(Mark Todd For The Washington Post)

It’s 3 a.m. on a Friday night in Toro, Spain, and somehow, I’ve been pulled behind the bar at Discoteca Q to mix cocktails for the group of regulars, who are still going strong. My rum Manhattans are a particular hit, as are my caipirinhas.

They’re such a hit that someone is now taking a photo of me with the owner, and I am told that this will appear in the local newspaper. Perhaps, someone suggests, I should move to Toro and join the staff, writing about cocktails in Spanish. I am seriously considering it.

My new friend Nicola tells me that Toro — which gives its name to the wine region in Castilla y Leon — boasts 100 bars for a tiny population of 10,000. If you are doing the math, that is one bar for every 100 people (including children). Back in the States, I live in a town with roughly the same population, and this is the number of bars we have: zero.

My job as a spirits writer often takes me out into the bright night life of big cities and into the many fancy bars and cocktail palaces that such metropolises offer. That is all fine and dandy, but at heart, I’m not such a big-city person. I’m more than happy to spend my time in some third- or fourth-tier, modestly populated provincial city. Or an even smaller and less consequential town or hamlet. I have only one stipulation: It must have a handful of good bars.

Yes, bars. There’s no other way to put it: I love bars. I judge villages, nations and continents by the quality of their bars. And there can’t be just one. A good bar town has a critical mass, offering a choice of drinking options depending on what mood one might be in on a particular afternoon or evening — or morning, as the case may be. There’s nothing better while traveling than the first drink of the day, taken at a cool bar on a hot afternoon. Place that bar in some provincial city where little English is spoken and give me a barman who takes his job seriously (but not too seriously), and I might be close to true happiness.

That is why I love Spain. It supposedly has the highest number of bars per capita in the world. Cities like Madrid and Barcelona and San Sebastian and Seville all boast amazing bar scenes and are rightfully praised for their tapas and pintxos. But it’s the per capita part of Spain’s bar culture that intrigues me most. You can literally find a great bar anywhere, not just in the tourist spots.

On my most recent trip, I was visiting several wine regions in Castilla y Leon, so I decided to drive north and stop in some of the less well-known provincial cities along the way: Valladolid (pop. 316,000), Leon (135,000) and up north into the Asturias region, to the coastal town of Gijon (264,000), before heading to Toro (10,000).

Since Valladolid is located within three winemaking regions — Rueda, Cigales and Ribera del Duero — it seemed the perfect spot in which to kick off my imbibing tour, and I appropriately arrived in town following an afternoon of tasting big red wines in Ribera del Duero. Because it’s also a university town, the bars are buzzing with people until late into the night. But the main reason I put Valladolid on the itinerary is because it’s the home of Los Zagales, which often wins the award at Madrid Fusion, the international chefs’ congress, for best tapas in Spain.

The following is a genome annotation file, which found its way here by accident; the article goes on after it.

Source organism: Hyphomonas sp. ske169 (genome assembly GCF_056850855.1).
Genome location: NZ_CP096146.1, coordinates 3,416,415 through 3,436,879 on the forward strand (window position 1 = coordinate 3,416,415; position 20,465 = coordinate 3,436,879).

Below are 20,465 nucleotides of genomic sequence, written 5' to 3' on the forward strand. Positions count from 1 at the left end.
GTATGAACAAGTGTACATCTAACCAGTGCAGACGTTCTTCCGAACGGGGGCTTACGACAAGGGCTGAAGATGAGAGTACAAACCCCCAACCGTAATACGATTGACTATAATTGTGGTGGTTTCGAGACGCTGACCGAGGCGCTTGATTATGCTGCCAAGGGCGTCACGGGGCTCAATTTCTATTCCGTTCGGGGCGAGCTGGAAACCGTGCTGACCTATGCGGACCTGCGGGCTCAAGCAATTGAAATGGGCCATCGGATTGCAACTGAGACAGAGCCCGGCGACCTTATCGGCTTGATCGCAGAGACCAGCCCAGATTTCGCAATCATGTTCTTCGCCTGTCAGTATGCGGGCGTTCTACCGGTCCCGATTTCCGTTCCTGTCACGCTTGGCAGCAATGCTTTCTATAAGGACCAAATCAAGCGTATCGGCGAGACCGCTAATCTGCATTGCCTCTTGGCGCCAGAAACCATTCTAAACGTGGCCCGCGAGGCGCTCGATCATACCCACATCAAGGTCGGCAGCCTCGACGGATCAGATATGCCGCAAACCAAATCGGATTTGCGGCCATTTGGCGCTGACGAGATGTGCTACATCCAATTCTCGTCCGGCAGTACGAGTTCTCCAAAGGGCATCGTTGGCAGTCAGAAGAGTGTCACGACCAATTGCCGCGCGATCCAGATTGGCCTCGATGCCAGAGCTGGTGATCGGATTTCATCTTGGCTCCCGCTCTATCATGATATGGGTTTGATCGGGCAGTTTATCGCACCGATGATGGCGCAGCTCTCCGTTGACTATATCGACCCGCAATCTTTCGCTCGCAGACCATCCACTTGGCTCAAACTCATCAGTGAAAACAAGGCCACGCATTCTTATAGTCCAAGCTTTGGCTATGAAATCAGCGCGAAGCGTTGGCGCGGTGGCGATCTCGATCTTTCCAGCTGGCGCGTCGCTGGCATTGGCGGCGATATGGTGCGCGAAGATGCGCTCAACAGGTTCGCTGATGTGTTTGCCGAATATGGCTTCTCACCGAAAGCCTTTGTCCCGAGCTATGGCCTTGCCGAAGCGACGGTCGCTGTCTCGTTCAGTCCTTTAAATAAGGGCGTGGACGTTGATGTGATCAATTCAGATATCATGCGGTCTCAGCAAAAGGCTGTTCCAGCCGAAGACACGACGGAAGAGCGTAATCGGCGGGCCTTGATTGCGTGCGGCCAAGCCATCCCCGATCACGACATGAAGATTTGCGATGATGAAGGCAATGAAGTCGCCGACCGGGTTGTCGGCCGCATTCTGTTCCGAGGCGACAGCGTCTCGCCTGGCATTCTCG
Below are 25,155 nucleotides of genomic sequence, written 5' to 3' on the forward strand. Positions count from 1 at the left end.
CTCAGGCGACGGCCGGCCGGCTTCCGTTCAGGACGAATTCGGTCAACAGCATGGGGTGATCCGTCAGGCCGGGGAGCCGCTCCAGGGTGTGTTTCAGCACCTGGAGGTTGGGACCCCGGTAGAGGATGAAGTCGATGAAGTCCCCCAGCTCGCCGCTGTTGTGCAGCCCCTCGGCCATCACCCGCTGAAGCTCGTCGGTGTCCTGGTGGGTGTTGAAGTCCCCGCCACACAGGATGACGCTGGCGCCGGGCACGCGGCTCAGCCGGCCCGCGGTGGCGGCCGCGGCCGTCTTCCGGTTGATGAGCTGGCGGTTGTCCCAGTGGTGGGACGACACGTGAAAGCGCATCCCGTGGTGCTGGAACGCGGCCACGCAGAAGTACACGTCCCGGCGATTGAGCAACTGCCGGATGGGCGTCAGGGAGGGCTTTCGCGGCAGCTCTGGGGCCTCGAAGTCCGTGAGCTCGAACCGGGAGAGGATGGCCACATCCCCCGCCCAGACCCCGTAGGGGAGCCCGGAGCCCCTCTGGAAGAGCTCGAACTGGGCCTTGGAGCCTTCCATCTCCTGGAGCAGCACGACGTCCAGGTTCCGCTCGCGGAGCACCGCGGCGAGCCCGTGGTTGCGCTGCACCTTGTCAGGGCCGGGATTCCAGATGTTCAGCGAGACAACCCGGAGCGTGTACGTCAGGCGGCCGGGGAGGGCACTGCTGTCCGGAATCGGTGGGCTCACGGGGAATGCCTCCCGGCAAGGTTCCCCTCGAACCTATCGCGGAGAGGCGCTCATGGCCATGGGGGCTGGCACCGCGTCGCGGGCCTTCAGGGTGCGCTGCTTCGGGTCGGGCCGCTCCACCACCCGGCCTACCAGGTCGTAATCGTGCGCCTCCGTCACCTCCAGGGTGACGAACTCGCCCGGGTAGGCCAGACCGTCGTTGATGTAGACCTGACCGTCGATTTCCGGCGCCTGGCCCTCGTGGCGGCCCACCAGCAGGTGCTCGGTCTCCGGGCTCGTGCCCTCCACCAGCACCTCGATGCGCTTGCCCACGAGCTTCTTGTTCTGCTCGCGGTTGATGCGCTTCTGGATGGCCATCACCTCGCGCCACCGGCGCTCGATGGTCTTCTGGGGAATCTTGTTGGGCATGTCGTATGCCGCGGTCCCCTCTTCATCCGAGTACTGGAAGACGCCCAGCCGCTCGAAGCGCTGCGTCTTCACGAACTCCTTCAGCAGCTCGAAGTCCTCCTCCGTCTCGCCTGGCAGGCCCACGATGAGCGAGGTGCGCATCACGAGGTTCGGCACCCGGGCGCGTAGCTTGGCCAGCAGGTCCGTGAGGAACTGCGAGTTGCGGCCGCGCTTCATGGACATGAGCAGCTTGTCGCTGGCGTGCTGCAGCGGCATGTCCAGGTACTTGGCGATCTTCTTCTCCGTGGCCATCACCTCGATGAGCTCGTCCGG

Long ago, Valladolid was a major city. In the late 15th and early 16th centuries, when Spain ruled the world, the monarchs made it the seat of imperial power on the Iberian peninsula. Christopher Columbus, who frequented the court looking for cash to fund his explorations, died here in 1506.

By the end of the 16th century, however, Philip II had moved the capital down to Madrid, and Valladolid drifted into simply being a pleasant provincial capital. It took only four centuries for it to re-emerge, in large part due to the cheap Ryanair flights that connect it to London, Milan and Brussels.

After napping from my wine-soaked afternoon, I joined my friend Marion at about 10 p.m. for the evening bar crawl. On a weeknight at home, this would be unthinkable, but Spain being Spain (where people sit down to dinner at 11), fellow bar crawlers were just beginning to filter into the bars. It’s a personal rule to begin every night in Spain with rose wine — something I rarely do at home — so we ordered Cigales and jamon iberico at a tavern near the Plaza de Marti y Manso called Vinotinto.

From there, I continued to El Corcho and Bar Zamora, which by 11 p.m. were packed with young people, and then toward the brightly lit Plaza Mayor and Calle de Pasion. There, I sucked down mussels from La Mejillonera and washed them down with beer served in small glasses. Beer poured into small glasses is another nice touch that I love about Spanish bars. Unlike the case when it’s served in heavy pint glasses, beer served in a small glass never gets warm. And it costs about a euro, or roughly $1.50. Why don’t more bars at home try this? Don’t worry, you can still drink as much as you want. The attentive bartender is always glad to pour you a second, and a third, and a fourth. . . .

Finally, continuing down Calle de Pasion, I finished up at Los Zagales, where the tapas certainly lived up to their billing. I figured I’d end the day the way I started, with Ribera wine. I ordered skewers of tomatillo-wrapped shrimp and bacon accompanied by lemon juice charged with liquid nitrogen, which fogged aromatically in that special molecular-gastronomical way.